Is yoga good for recovery? We get asked this a lot, especially during marathon training, when runner’s are always looking for ways to get more …
Recovery | NYC Physical Therapy Blog – Custom Performance
I tested positive for COVID… so, when can I run? There’s a short and long answer to that question. The short answer is: hold all exercises for two weeks following your positive test. While it’s only been a year since COVID was identified, like any other illness, exercising while sick is not advised.
Stress fracture: the injury that haunts any runner who has ever had one. It is typically due to a combination of factors including poor recovery, lack of sleep, nutritional deficits, mileage changes, and overtraining. Lately, however, we’ve seen an increase in the number of stress fractures and it isn’t because people are running more. In fact, some of them are running less. I’m talking about 15-20 miles per week TOTAL with no tempo or speed work runs. So why is this happening?
It’s been a while since I’ve written about sleep… one of my favorite activities! In previous blogs we’ve talked about the importance of sleep for recovery and hormone regulation, but what exactly is sleep? And during times like these (global pandemic, uncertainty) how much does our sleep quality matter? Hint: it matters a lot.
For many athletes, the worst thing about getting an injury is being sidelined. While it is true that an athlete needs to change their training with an injury, ‘rehab’ and ‘training’ are not two separate things. They are different points on the same training continuum. The goal of rehabilitation is to modify training appropriately to prepare an athlete to meet the baseline requirements of their sport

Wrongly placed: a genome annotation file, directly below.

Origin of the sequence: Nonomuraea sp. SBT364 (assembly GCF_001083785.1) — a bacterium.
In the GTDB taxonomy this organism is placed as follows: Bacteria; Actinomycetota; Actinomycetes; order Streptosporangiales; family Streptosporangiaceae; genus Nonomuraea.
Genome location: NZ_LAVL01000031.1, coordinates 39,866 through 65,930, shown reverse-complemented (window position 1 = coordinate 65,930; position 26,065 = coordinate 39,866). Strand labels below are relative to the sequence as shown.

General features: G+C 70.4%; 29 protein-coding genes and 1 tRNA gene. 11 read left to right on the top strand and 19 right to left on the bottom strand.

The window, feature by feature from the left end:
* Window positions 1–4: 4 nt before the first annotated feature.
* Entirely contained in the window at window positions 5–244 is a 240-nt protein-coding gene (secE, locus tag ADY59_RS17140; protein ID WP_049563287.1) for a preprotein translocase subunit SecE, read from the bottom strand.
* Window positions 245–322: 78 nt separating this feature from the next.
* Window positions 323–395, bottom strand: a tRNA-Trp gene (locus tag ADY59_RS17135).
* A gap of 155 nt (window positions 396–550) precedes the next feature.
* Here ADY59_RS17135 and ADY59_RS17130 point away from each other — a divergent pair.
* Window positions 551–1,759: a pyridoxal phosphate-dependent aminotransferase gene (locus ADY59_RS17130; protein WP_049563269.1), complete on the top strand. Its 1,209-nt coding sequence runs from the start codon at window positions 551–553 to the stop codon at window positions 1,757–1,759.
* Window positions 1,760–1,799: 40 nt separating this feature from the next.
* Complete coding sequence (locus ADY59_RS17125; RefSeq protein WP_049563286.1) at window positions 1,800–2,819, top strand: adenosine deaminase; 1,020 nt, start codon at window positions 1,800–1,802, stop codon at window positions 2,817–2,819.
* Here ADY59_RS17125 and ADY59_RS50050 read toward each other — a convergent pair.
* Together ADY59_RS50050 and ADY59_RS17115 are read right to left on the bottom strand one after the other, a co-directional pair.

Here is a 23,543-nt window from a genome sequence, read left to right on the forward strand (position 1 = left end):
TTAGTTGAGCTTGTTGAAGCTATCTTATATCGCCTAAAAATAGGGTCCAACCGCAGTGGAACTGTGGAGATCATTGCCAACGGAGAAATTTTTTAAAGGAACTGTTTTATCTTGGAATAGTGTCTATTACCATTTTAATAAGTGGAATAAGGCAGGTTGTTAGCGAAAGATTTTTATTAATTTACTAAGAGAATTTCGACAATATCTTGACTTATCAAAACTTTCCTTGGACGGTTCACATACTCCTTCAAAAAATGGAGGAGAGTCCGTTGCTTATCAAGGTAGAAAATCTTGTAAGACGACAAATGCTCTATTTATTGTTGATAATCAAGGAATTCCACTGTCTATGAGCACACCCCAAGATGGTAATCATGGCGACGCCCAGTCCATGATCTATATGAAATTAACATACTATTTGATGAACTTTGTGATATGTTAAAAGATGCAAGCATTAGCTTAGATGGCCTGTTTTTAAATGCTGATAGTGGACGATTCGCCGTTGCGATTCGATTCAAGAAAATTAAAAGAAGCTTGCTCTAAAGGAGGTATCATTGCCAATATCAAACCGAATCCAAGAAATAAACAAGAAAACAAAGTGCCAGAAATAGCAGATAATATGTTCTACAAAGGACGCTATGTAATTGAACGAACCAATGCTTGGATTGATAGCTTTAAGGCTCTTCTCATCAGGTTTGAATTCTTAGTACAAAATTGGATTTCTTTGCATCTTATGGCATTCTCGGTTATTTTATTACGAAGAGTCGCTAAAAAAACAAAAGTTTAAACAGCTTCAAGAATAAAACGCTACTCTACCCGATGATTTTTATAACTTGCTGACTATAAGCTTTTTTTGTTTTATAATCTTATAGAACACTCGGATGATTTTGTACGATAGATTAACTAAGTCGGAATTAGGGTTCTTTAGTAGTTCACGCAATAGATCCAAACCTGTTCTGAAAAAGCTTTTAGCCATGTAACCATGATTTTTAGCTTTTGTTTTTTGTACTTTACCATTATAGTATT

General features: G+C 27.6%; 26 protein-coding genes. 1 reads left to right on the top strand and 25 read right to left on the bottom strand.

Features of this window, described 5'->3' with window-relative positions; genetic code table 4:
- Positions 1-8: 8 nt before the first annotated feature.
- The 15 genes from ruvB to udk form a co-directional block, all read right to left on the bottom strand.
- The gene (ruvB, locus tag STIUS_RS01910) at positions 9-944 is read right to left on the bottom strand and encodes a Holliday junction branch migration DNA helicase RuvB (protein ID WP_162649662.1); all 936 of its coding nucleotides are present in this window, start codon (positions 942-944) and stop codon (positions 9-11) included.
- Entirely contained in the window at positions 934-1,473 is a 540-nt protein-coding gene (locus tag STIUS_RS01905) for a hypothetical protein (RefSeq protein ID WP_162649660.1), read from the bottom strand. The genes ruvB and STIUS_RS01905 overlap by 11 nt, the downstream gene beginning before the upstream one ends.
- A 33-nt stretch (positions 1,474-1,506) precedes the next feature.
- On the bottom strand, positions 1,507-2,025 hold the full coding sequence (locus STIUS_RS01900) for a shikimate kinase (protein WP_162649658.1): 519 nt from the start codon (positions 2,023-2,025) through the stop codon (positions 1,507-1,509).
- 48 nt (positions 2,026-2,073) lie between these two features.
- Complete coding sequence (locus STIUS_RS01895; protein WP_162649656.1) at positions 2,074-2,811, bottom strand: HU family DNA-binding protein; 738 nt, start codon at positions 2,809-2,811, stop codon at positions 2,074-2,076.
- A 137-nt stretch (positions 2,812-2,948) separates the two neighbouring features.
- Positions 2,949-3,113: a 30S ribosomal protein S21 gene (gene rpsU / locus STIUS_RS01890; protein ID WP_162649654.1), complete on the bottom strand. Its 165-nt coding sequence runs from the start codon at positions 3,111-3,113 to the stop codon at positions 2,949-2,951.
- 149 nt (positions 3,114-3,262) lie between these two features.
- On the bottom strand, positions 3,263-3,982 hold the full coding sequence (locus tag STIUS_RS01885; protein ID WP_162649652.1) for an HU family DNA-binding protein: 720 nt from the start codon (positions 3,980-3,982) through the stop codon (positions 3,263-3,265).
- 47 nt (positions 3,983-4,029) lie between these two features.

The world of fueling and sports nutrition supplements is huge! There are a lot of different types of on-the-run fuel, and then even many different brands within those options. Types of nutrition vary depending on your event, your workout, the day of the week…. you name it and there is a fuel for that.
NYC’s summer running can be brutal. We’ve got your typical summer heat, but the east coast humidity takes it to the next level. Working heart rates are higher and we’re sweating so much that our clothes are soaked. On days like this, eating right after a run can seem like the last thing you want to do.
While many events have been closed, postponed, or canceled during this unique time, we are lucky enough as runners to have the ability to continue participating in our favorite sport. From new runners to experienced runners, many are using this time to build their running base despite empty race calendars.